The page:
So much for the fresh start, I was late on my first day. Well, I had arrived at the school an hour and a half early and decided to wait at a nearby café. Sitting by the window, I watched the throngs of mostly white teenagers hanging out on the sidewalk, some coolly leaning against the railing. I examined them closely. They greeted each other with kisses on the cheek, once on the right, once on the left, holding their cigarettes out of the way. It looked like they were catching up on their summer vacations. I contemplated my outfit—a yellow round neck sweater from Zara, dark skinny jeans and a pair of leather flats, all of which I’d bought that summer—and tried to assess whether I had dressed appropriately.
As 3 p.m. approached, the kids continued to chatter away, the boys playfully jostling each other. I decided to join them outside, but as I rose, all the blood in my body rushed to my head, my knees almost buckling. It felt like everyone was staring at me. I finally mustered the courage to tap a cigarette-wielding kid on the shoulder and ask why everyone was still hanging around. It turned out I was waiting with the wrong group of people. These were the terminale, or seniors. I should have been with the premières who were already in the amphithéâtre, in another building on the other side of the street.
“There you are, Lena!” Ms. Burchill hollered in her deep, husky voice when I opened the door and peeped in. Everyone turned around to inspect the latecomer.
“Hi, sorry!” I said, out of breath. I found an empty seat at the back and scanned the room. There were nearly fifty of us, a mix of ethnicities. I could see a handful of Koreans who unsurprisingly sat together. I knew I was not the only new kid, but I still hated being a new kid. I didn’t know if I could do this yet again. Paris was my opportunity to “reinvent” myself, which I desperately wanted to do after Korea, but I no longer knew who I was or even wanted to be.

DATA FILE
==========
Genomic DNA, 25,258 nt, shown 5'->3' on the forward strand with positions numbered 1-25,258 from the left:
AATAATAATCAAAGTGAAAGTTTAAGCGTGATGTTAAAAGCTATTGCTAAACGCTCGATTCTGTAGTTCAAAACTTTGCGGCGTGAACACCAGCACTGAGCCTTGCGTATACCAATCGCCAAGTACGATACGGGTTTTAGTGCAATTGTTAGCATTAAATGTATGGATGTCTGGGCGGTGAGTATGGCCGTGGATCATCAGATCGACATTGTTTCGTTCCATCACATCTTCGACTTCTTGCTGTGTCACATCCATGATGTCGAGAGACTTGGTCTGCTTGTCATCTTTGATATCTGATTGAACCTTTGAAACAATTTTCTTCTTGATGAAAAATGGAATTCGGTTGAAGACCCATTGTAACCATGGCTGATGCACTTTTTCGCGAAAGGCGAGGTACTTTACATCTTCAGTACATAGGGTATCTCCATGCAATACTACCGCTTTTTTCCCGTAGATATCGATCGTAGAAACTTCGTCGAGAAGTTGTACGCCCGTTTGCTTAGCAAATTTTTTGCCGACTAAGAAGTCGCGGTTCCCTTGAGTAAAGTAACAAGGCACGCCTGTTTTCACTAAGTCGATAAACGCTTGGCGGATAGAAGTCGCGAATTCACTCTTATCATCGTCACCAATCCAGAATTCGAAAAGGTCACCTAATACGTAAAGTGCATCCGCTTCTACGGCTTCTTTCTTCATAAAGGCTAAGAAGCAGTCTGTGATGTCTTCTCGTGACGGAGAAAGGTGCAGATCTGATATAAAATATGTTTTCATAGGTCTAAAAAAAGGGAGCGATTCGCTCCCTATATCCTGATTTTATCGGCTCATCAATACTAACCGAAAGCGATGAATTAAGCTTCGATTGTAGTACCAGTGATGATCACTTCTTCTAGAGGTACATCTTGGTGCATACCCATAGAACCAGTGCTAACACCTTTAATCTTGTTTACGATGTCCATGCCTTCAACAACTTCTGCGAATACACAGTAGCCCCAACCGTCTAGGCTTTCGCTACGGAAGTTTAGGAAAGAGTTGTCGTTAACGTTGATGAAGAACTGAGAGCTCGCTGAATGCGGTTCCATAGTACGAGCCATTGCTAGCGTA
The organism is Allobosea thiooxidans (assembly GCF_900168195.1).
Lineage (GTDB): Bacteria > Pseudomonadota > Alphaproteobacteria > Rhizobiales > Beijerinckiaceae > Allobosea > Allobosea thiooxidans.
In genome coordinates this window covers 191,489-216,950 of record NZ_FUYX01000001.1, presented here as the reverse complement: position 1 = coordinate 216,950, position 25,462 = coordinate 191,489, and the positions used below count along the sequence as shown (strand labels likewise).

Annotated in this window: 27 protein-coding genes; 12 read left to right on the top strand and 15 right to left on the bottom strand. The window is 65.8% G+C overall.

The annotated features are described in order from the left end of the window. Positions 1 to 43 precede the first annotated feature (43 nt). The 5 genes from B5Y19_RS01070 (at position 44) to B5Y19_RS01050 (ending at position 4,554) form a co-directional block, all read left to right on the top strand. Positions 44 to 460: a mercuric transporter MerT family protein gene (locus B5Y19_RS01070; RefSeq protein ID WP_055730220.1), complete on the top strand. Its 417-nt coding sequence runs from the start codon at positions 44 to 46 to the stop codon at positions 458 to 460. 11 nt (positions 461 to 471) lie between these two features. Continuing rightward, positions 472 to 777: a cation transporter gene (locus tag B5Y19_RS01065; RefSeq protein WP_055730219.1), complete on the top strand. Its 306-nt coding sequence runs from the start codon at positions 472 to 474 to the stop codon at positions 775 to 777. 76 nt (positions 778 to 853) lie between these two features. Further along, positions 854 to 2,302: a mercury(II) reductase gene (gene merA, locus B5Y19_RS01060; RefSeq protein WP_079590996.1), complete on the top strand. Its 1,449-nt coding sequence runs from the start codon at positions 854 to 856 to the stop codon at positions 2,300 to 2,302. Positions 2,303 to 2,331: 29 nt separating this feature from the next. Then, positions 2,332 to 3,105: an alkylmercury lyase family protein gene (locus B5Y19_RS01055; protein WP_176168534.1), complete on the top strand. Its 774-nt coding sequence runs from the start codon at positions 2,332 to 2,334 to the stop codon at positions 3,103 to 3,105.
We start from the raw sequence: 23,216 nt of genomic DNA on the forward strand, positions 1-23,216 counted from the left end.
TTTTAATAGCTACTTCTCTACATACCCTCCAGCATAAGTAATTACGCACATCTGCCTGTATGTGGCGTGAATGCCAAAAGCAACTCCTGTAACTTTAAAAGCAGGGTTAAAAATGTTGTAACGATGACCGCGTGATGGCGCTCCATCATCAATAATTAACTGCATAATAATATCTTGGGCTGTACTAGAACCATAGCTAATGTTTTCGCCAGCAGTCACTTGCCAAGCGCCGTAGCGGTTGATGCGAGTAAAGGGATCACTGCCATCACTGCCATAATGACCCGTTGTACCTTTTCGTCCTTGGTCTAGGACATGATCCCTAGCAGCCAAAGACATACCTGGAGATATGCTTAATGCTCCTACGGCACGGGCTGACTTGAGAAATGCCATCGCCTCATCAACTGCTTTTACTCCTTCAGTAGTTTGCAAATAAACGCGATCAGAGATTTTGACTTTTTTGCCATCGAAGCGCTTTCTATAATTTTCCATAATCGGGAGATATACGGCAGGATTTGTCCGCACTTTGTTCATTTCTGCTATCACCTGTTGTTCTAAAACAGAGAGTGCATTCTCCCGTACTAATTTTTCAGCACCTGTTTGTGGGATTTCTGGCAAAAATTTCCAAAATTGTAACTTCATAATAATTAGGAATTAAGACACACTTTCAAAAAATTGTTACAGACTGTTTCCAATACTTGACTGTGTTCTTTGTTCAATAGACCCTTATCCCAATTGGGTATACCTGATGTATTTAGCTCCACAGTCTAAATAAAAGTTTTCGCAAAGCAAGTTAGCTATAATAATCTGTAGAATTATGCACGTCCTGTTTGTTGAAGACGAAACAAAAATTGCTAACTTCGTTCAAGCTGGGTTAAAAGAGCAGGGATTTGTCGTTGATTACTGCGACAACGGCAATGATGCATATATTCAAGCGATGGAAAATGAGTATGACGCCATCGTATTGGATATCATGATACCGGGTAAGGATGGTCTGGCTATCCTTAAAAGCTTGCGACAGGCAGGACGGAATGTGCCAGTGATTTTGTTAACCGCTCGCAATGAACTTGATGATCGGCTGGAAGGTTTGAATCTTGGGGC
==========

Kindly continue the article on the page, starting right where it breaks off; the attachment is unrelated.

I hoped someone would talk to me. One girl turned around and asked if I had a pair of scissors. Other than that, no one spoke to me that day. It seemed first days got harder each time.
Oxford, England, 2010 (age 19)
During freshers’ week, which is British speak for college orientation, everyone asked each other what school they went to, what GCSEs and A-levels they took and compared how many A’s they got. It was all gibberish to me. “What’s a GCSE?” I’d ask, interrupting the conversation and exposing my foreigner status. Here I was, an Asian girl with an American accent saying she’d come from a bilingual high school in Paris. (“Asian,” I would learn, is used more commonly in the UK to describe South Asians than East Asians.) Even more confusingly, in between terms, I would go “home” to Norway where my dad was now the ambassador. People couldn’t quite place me, and I felt like an outsider.
There were surprisingly many words and phrases that confused me even, or especially, during casual conversations. When someone was fit, it meant they were sexy, not athletic. Pissed meant drunk, not angry. Brits were chuffed, rather than pleased; knackered, rather than tired. Underwear were pants; pants were trousers. (Never say you don’t wear pants!) They popped to the loo. They went to the cinema to watch a film. Fancy a cuppa? meant “Would you like a cup of tea?” When it came to food, it was pudding for dessert and supper for dinner. Chips were french fries; crisps were potato chips. Then the curse words: blimey, bollocks, bloody, bugger.
It was also the British manner of speech. On the one hand, nothing was ever good; it was “not bad.” On the other hand, mundane things were suddenly brilliant, splendid and marvelous!
London, England, 2023 (age 32)
Writing my story has been one of the most challenging things I’ve ever had to do. Well, I didn’t have to do it, but I’m glad I did. Because as difficult as it was to relive parts of my past, the act of writing has helped me make sense of it. It has forced me to sit down and disentangle the big mess that was my thoughts, feelings and memories and arrange them into words, sentences and paragraphs. In the process, I’ve had to return to times I desperately wished to move on from, but writing and rewriting about these experiences has strangely given me a healthy sense of detachment from my own past, almost as if it’s someone else’s life I’m talking about. I can’t quite describe it, but it has been healing.
Lena Lee is the author of Girl Uprooted, a memoir about her global upbringing and search for a sense of identity and belonging. As a third culture kid, she has lived in Seoul, Paris, Oslo, Kuala Lumpur and New Jersey. After studying Human Sciences at Oxford University, Lena has been living in London, a place she now calls home(ish). Connect with Lena on Instagram @thelenalee.
LINKS TO PURCHASE
Barnes & Noble: https://www.barnesandnoble.com/s/girl%20uprooted